Peter Gregory Furth, Paul J. Bolster, Daniel Dulaski
Date of Award
Doctor of Philosophy
Department or Academic Unit
College of Engineering. Department of Civil and Environmental Engineering.
civil engineering, decision making, delivery method, public private partnerships, risk, transit
Transportation - Management, Project management, Liability (Law)
Civil and Environmental Engineering | Commercial Law
The US government annually spends billions of dollars on transit projects. State transit agencies as the owners of these projects hire designers, construction contractors, vendors, and consultants to execute the project. An appropriate project delivery method can assist them in achieving the project goals. A project delivery method (PDM) is a framework of all project stakeholders' legal relationships and responsibilities. The delivery method selection should be based on a systematic approach that includes all available PDMs and all of the project's qualitative and quantitative characteristics that may be influenced by the delivery method option. This dissertation provides a comprehensive solution for this common challenge in the transit industry. The decision support system (DSS) developed in this research provides useful information and introduces the advantages and limitations of each PDM to the decision makers. A requisite well-structured decision making process is embedded in the proposed framework of this decision aid tool that is reliable and sufficient to solve the problem of selecting an appropriate PDM. The dissertation covers all the available PDMs (i.e. Design-Bid-Build (DBB), Design-Build (DB), Construction Management at Risk (CMR), and Public-Private Partnership (PPP)). A comprehensive set of critical issues are defined in this dissertation and advantages/disadvantages of each delivery method is thoroughly studied with respect to these issues. Multi-attribute decision tools are also applied as another approach to select a PDM. Using quantitative risk analysis and concentrating on the effects of PDM option on the project risks is studied in this research effort. Highlighting the financial aspects of PDM selection is another core element of this dissertation in which some concepts such as Value for Money and Public Sector Comparator are explained and incorporated. The details of Net Present Value (NPV) calculation for PPP and conventional methods and its implementation to a hypothetical project are presented in this dissertation. Several interviews and case studies were conducted to collect relevant information on the state of practice in the US transit industry and validate the developed system at the end.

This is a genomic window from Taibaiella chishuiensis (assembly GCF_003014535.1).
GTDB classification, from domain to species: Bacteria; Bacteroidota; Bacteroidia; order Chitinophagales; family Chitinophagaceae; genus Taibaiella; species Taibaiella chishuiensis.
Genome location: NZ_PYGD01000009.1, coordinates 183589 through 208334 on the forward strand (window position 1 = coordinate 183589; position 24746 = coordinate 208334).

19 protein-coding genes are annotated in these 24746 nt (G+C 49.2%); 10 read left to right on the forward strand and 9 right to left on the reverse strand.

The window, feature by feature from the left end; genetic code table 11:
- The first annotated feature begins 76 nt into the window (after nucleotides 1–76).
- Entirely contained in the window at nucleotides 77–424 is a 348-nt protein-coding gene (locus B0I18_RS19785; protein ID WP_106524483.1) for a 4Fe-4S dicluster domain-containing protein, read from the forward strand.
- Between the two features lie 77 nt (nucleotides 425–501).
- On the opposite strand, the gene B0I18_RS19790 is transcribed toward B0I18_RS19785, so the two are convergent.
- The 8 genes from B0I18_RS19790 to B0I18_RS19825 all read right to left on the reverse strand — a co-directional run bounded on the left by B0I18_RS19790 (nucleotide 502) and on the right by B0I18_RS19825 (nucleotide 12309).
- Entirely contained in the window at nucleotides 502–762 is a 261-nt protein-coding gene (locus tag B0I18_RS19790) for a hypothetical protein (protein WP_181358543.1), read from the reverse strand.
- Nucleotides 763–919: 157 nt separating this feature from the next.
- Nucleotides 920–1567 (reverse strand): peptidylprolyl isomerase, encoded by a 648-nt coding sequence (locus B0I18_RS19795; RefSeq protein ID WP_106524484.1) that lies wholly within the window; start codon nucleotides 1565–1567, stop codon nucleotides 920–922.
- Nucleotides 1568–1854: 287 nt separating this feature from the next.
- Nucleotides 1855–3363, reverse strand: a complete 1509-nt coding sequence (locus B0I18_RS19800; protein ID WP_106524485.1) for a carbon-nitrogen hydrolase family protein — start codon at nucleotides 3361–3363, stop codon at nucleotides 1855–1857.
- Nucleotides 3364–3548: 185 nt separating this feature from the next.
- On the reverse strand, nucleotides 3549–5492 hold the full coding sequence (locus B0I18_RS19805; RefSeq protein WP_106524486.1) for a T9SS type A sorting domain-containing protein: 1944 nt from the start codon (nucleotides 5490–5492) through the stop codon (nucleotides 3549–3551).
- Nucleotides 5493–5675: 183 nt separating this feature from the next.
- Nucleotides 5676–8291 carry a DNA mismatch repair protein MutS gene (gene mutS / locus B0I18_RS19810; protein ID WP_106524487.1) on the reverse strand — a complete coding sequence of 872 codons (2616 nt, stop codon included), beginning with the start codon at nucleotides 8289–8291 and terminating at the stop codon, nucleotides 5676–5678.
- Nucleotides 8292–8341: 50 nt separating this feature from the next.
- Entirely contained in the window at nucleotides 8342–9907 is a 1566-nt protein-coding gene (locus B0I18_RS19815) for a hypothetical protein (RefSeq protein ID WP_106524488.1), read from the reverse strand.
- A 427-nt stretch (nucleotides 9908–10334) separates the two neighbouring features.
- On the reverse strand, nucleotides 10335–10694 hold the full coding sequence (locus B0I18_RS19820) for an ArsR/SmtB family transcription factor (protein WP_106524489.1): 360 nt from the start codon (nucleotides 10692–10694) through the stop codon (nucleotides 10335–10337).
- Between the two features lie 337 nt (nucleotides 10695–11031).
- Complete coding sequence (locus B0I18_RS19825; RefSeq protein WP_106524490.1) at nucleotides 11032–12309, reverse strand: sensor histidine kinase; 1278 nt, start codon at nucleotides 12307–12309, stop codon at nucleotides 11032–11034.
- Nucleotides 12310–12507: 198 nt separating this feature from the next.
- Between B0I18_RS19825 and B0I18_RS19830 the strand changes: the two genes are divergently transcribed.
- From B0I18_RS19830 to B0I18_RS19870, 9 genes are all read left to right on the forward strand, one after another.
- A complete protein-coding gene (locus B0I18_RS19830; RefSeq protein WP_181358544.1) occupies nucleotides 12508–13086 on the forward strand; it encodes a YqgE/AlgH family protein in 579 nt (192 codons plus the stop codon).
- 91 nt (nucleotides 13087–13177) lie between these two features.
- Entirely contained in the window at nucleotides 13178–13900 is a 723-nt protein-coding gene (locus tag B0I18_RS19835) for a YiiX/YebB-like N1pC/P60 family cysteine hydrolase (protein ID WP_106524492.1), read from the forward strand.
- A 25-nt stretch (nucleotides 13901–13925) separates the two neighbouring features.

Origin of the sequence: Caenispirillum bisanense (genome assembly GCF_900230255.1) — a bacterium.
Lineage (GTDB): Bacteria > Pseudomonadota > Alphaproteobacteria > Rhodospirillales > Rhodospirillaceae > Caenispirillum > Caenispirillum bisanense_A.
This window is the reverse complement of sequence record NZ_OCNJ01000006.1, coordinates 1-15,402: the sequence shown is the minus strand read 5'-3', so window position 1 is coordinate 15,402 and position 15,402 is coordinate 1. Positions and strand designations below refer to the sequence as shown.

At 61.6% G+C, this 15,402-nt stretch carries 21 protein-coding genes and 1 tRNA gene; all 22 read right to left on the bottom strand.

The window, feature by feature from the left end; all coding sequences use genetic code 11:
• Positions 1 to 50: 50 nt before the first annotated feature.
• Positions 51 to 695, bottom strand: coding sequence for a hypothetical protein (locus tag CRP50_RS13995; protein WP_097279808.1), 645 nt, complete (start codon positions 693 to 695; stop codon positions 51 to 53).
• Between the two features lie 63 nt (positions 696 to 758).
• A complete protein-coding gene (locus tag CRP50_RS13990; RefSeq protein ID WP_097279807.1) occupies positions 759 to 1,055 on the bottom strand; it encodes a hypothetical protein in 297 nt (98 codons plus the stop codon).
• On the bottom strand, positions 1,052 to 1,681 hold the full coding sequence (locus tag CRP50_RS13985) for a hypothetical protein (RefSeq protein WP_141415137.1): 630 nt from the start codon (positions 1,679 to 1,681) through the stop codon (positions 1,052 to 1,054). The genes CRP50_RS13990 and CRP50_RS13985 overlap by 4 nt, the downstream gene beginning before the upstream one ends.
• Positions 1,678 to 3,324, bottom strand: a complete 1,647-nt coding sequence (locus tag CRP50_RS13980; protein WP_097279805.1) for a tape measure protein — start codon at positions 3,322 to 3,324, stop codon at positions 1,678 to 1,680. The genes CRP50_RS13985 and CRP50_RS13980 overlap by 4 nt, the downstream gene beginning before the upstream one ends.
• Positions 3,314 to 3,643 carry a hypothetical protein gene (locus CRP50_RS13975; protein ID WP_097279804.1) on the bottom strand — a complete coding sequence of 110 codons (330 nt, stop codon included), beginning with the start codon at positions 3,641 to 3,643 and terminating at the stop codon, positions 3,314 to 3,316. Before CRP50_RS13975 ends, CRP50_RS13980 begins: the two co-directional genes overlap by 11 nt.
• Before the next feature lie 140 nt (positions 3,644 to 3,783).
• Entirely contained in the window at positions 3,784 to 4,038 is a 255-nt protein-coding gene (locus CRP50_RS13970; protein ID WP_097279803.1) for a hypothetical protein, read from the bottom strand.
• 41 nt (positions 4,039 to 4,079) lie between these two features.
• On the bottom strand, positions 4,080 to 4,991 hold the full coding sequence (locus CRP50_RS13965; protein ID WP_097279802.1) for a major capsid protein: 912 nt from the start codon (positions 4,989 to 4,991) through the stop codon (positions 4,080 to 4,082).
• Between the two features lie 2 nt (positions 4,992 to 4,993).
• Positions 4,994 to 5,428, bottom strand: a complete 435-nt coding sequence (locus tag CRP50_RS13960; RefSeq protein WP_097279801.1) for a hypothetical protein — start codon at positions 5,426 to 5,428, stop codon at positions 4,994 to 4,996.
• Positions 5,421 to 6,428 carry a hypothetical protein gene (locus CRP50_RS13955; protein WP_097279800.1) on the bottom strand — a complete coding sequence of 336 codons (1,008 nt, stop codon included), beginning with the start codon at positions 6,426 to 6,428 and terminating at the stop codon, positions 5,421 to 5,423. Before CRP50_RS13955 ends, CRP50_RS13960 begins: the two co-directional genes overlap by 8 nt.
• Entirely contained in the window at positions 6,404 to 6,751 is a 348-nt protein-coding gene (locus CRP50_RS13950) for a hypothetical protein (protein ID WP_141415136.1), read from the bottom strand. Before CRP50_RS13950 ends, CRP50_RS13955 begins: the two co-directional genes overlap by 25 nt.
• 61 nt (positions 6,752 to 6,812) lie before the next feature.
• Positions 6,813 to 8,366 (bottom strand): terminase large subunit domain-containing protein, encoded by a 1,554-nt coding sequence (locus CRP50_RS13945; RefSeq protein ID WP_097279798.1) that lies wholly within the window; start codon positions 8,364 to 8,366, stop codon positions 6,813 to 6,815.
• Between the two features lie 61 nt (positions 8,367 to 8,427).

Ghavamifar, Kamran, "A decision support system for project delivery method selection in the transit industry" (2009). Civil Engineering Dissertations. Paper 7. http://hdl.handle.net/2047/d20000046
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